May 11 2014, 12:12pm CDT | by Forbes
Data centers are assuming a great importance for the storage of personal and commercial content. These data centers contain many racks of servers, networking and storage equipment that generate a lot of heat and consume a lot of power. Data centers (and IT in general) are said to consume up to 10% percentage of the total power used worldwide and as these data warehouses grow, so does their power consumption. I recently had a chance to visit a couple of modern data centers.
In April 2014 I visited the Switch SUPERNAP Tier 4 data center in Las Vegas, thanks to Quantum Inc. during the NAB show. Later in the month I visited an Equinix facility in San Jose. These facilities are used for co-location and processing of major corporate data. Among the clients being served in these data centers were auction companies, major media companies and telecommunications companies.
The SuperNAP 8 in Las Vegas is a 300,00 square foot, multi-tenant data center with a Tier IV Constructed Facility certification, the highest rating for mission-critical reliability from the Uptime Institute. The facility is built using pre-fabricated modular components made by Switch. Rob Roy, Switch founder has patented many design innovations in this data center, many of them focused on managing heat generated by the equipment in the facility.
During the NAB show in April Quantum demonstrated a StorNext-based 4K collaborative workflow across a data center and a remote private cloud, leveraging its Lattus object storage system, Levels Beyond’s Reach Engine, Telestream’s Vantage and Adobe Anywhere. The demonstration included ingest, transcoding and proxy generation, with the SUPERNAP facility in Las Vegas serving as the cloud.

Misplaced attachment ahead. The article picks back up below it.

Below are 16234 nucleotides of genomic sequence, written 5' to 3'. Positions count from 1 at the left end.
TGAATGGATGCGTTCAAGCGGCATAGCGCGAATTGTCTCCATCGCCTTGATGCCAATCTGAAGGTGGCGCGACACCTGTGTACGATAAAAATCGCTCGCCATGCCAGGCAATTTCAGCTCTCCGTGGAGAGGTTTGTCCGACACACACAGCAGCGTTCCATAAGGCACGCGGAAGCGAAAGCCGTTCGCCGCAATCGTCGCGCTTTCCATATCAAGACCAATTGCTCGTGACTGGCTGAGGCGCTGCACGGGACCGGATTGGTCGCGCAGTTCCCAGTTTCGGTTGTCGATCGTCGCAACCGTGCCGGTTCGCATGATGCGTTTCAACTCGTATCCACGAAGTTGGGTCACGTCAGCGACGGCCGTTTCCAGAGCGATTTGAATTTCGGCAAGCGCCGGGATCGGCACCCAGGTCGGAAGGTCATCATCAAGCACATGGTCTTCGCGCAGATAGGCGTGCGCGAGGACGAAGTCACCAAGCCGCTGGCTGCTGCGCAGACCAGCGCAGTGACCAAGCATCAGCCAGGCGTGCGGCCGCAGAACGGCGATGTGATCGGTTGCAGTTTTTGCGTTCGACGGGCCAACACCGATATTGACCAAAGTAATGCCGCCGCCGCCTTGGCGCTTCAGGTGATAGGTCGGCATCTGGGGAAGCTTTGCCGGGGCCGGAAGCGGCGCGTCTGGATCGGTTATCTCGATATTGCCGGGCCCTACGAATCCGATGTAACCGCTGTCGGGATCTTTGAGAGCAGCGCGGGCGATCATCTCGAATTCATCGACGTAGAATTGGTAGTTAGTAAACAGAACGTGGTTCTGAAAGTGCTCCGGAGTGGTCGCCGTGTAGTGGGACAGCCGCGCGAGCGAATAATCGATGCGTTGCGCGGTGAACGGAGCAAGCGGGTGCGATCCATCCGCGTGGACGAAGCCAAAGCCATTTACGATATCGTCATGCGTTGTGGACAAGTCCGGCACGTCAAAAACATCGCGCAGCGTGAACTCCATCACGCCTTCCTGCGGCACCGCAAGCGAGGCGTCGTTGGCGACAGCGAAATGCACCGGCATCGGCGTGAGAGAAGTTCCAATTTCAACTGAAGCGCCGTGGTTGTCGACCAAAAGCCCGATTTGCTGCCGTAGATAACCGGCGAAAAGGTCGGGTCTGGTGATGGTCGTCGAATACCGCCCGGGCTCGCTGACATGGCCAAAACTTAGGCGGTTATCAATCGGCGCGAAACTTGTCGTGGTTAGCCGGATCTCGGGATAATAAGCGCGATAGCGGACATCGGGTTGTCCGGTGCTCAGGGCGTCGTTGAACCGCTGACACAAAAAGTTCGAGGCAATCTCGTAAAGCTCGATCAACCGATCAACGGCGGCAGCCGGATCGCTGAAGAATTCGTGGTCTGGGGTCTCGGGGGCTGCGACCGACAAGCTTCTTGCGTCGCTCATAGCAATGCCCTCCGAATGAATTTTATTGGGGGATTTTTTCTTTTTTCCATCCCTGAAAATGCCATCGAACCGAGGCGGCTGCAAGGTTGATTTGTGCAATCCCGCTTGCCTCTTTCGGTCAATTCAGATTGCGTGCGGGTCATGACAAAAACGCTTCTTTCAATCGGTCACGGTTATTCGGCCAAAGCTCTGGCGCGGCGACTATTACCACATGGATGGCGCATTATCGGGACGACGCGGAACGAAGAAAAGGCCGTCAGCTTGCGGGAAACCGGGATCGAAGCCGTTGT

The Equinix SV5 IBX data center in South San Jose is one of 6 large co-location facilities provided for companies working in the Silicon Valley. This facility is right next to one of the world’s largest internet exchanges and peering points. The Silicon Valley facilities serve over 450 customers in a total of 448, 500 square feet. The facilities provide connections to more than 140 network service providers.
The racks of equipment in these facilities contained both old and new equipment from every possible equipment vendor and undoubtedly running some of the most advanced software in the world. Despite the enormous heat generated, in one case, I was told that a couple of rows of racks consumed 1 Megawatt of power, the room temperature was cool and steady. The management of heat is a major issue in data centers. If the air handling is shut off in a facility of this size the temperature rise would be rapid and cause much damage to the equipment.
Controlling the generation and managing the flow of heat is a crucial consideration in the choice of hardware, including storage hardware. Power consumption must often be traded off against performance and this leads to a wide choice of storage options in these data centers to trade off power use vs. needed performance. Not every company makes the same choices and a large colocation data center like the SuperNAP and the Equinix colocation facilities are an interesting chance to see the different sort of optimizations that various businesses may make.
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